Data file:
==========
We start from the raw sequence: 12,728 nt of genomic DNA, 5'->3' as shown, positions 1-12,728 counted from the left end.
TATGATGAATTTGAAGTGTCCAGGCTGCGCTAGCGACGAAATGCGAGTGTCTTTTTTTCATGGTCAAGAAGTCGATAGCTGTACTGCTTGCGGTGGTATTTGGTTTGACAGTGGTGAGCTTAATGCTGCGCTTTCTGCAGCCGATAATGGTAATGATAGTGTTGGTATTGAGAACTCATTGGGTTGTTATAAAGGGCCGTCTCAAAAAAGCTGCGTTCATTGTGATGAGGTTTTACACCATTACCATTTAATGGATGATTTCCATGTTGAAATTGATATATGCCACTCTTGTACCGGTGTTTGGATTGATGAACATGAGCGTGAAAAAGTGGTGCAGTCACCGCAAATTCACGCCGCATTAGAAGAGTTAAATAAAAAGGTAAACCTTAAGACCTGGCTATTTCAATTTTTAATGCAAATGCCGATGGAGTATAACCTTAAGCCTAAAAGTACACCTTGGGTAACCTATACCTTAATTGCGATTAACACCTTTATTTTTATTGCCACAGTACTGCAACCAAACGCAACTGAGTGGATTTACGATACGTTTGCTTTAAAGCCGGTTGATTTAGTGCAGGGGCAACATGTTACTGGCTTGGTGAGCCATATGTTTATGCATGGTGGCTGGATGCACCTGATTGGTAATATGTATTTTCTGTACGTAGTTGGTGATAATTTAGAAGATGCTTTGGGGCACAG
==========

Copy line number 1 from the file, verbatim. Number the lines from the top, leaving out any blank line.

We start from the raw sequence: 12,728 nt of genomic DNA, 5'->3' as shown, positions 1-12,728 counted from the left end.